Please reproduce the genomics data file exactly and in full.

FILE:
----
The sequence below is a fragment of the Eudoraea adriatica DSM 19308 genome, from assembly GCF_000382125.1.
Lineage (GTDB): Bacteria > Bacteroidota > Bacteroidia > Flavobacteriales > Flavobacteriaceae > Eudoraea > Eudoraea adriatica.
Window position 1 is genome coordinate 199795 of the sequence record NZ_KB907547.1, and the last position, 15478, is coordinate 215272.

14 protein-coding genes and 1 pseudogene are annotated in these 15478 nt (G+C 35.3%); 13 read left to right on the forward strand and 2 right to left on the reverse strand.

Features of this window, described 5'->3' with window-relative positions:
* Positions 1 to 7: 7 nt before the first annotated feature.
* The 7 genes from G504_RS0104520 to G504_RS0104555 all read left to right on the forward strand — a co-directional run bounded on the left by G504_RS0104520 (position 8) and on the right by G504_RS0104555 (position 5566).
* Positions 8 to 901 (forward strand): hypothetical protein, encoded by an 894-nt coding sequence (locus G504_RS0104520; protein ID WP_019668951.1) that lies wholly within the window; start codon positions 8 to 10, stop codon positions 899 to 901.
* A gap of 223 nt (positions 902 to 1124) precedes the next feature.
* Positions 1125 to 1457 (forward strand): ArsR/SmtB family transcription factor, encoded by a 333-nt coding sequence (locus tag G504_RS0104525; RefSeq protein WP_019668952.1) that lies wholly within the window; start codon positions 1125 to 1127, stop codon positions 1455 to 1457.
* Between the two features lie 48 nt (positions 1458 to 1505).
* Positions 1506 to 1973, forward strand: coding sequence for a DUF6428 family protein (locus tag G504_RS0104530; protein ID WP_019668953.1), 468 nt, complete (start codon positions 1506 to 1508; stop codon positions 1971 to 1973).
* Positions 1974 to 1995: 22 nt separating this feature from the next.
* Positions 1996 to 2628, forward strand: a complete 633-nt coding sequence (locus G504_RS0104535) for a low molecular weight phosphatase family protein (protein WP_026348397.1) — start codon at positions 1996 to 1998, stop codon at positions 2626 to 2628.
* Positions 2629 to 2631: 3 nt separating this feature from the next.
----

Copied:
The sequence below is a fragment of the Eudoraea adriatica DSM 19308 genome, from assembly GCF_000382125.1.
Lineage (GTDB): Bacteria > Bacteroidota > Bacteroidia > Flavobacteriales > Flavobacteriaceae > Eudoraea > Eudoraea adriatica.
Window position 1 is genome coordinate 199795 of the sequence record NZ_KB907547.1, and the last position, 15478, is coordinate 215272.

14 protein-coding genes and 1 pseudogene are annotated in these 15478 nt (G+C 35.3%); 13 read left to right on the forward strand and 2 right to left on the reverse strand.

Features of this window, described 5'->3' with window-relative positions:
* Positions 1 to 7: 7 nt before the first annotated feature.
* The 7 genes from G504_RS0104520 to G504_RS0104555 all read left to right on the forward strand — a co-directional run bounded on the left by G504_RS0104520 (position 8) and on the right by G504_RS0104555 (position 5566).
* Positions 8 to 901 (forward strand): hypothetical protein, encoded by an 894-nt coding sequence (locus G504_RS0104520; protein ID WP_019668951.1) that lies wholly within the window; start codon positions 8 to 10, stop codon positions 899 to 901.
* A gap of 223 nt (positions 902 to 1124) precedes the next feature.
* Positions 1125 to 1457 (forward strand): ArsR/SmtB family transcription factor, encoded by a 333-nt coding sequence (locus tag G504_RS0104525; RefSeq protein WP_019668952.1) that lies wholly within the window; start codon positions 1125 to 1127, stop codon positions 1455 to 1457.
* Between the two features lie 48 nt (positions 1458 to 1505).
* Positions 1506 to 1973, forward strand: coding sequence for a DUF6428 family protein (locus tag G504_RS0104530; protein ID WP_019668953.1), 468 nt, complete (start codon positions 1506 to 1508; stop codon positions 1971 to 1973).
* Positions 1974 to 1995: 22 nt separating this feature from the next.
* Positions 1996 to 2628, forward strand: a complete 633-nt coding sequence (locus G504_RS0104535) for a low molecular weight phosphatase family protein (protein WP_026348397.1) — start codon at positions 1996 to 1998, stop codon at positions 2626 to 2628.
* Positions 2629 to 2631: 3 nt separating this feature from the next.